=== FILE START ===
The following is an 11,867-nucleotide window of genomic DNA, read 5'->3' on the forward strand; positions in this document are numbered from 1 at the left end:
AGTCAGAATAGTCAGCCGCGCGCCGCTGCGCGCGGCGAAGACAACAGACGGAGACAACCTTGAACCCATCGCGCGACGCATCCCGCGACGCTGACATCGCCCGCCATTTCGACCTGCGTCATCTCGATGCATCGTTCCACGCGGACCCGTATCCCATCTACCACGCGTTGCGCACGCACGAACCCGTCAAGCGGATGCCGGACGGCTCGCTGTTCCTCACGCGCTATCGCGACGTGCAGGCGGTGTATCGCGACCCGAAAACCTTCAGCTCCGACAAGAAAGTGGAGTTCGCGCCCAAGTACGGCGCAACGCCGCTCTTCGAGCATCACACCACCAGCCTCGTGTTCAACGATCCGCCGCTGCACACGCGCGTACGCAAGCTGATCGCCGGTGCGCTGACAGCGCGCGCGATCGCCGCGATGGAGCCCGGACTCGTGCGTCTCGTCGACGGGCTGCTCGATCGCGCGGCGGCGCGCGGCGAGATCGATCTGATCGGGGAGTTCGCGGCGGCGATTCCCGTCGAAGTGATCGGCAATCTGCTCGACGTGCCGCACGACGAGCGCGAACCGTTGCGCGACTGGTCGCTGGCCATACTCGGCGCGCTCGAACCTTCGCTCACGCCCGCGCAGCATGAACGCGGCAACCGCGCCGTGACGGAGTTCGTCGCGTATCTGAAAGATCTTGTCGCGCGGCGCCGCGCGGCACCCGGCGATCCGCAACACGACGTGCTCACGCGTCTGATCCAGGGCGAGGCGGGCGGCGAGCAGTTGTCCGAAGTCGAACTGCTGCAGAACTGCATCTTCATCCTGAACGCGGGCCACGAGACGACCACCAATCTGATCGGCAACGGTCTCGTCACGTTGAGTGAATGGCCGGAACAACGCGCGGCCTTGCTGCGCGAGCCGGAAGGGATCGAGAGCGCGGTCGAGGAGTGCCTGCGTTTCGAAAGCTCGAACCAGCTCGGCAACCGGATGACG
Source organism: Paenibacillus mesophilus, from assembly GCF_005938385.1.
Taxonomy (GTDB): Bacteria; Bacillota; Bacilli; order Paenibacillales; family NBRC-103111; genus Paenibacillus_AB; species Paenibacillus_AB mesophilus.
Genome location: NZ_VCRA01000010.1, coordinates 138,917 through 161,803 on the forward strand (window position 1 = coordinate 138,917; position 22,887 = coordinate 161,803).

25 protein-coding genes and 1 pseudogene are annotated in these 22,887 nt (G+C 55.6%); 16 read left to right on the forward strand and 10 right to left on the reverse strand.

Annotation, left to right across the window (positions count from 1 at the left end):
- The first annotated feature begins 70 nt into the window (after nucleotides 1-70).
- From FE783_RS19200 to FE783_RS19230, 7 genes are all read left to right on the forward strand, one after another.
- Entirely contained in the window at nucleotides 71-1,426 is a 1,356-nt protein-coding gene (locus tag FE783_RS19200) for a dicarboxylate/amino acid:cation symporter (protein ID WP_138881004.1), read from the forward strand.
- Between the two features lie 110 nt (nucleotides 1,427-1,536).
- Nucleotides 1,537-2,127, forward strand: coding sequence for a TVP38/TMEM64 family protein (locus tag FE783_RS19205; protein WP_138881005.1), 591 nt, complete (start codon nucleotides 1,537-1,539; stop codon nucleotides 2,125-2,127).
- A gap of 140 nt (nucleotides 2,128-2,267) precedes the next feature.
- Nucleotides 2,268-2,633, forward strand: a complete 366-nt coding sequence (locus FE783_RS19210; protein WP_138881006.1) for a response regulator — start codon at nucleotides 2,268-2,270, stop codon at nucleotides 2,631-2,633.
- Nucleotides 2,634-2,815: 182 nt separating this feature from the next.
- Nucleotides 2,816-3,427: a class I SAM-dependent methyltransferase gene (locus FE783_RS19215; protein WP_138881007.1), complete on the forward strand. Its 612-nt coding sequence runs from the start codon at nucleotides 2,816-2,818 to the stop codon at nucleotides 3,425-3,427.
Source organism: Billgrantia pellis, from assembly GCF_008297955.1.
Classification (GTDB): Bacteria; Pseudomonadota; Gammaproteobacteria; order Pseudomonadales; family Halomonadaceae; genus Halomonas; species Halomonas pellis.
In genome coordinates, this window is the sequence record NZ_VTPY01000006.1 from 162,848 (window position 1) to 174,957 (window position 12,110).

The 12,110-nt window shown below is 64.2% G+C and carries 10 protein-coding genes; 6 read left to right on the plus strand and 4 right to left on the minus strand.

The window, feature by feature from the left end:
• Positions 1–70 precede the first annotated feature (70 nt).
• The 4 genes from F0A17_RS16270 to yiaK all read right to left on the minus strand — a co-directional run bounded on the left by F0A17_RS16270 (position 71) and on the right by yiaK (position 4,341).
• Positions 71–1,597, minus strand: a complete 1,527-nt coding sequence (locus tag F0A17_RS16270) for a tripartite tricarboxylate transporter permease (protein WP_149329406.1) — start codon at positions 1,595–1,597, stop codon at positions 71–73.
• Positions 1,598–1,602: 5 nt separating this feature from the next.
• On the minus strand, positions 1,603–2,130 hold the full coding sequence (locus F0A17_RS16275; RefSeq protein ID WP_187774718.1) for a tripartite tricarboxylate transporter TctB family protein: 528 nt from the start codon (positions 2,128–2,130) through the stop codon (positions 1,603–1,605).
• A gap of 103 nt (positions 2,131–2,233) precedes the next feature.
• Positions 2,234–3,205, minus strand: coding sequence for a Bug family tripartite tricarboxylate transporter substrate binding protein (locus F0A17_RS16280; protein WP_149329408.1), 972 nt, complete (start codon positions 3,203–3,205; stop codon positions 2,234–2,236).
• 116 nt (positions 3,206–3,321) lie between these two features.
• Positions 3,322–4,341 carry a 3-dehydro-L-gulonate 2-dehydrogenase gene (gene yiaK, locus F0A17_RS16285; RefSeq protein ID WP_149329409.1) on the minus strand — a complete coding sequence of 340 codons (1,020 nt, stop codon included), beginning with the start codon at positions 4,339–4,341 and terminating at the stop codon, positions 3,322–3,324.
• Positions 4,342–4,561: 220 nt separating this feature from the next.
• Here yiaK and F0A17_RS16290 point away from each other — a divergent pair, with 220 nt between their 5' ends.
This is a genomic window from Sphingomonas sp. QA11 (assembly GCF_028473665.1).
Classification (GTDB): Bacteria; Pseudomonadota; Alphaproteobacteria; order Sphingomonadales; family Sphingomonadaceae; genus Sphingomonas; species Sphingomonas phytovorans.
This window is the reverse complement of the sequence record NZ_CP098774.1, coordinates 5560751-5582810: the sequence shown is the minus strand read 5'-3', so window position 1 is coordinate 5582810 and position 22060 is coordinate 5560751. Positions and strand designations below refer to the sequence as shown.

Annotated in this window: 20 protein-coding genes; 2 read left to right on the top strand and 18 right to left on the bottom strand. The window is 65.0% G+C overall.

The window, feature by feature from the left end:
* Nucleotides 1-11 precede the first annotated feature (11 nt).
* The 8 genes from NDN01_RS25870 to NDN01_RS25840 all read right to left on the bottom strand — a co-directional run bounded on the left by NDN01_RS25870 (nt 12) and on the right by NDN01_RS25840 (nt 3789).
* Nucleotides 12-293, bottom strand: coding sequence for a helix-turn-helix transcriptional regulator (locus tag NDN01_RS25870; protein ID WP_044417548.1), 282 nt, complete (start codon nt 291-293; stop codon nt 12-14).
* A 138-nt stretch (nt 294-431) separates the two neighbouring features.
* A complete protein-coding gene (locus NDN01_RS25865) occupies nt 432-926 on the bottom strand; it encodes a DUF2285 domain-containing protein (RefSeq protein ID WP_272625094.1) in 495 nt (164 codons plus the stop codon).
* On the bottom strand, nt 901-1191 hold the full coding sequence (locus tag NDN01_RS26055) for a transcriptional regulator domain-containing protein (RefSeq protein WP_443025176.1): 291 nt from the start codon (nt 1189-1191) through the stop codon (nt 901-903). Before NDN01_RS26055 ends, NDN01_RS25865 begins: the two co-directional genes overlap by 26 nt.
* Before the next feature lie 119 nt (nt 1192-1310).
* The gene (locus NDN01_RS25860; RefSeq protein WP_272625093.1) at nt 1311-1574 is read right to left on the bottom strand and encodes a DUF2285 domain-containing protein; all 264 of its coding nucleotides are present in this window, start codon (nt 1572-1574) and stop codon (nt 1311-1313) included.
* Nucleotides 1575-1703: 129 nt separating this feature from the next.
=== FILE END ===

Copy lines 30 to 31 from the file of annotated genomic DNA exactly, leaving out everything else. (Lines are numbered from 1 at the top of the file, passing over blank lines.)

• Positions 3,322–4,341 carry a 3-dehydro-L-gulonate 2-dehydrogenase gene (gene yiaK, locus F0A17_RS16285; RefSeq protein ID WP_149329409.1) on the minus strand — a complete coding sequence of 340 codons (1,020 nt, stop codon included), beginning with the start codon at positions 4,339–4,341 and terminating at the stop codon, positions 3,322–3,324.
• Positions 4,342–4,561: 220 nt separating this feature from the next.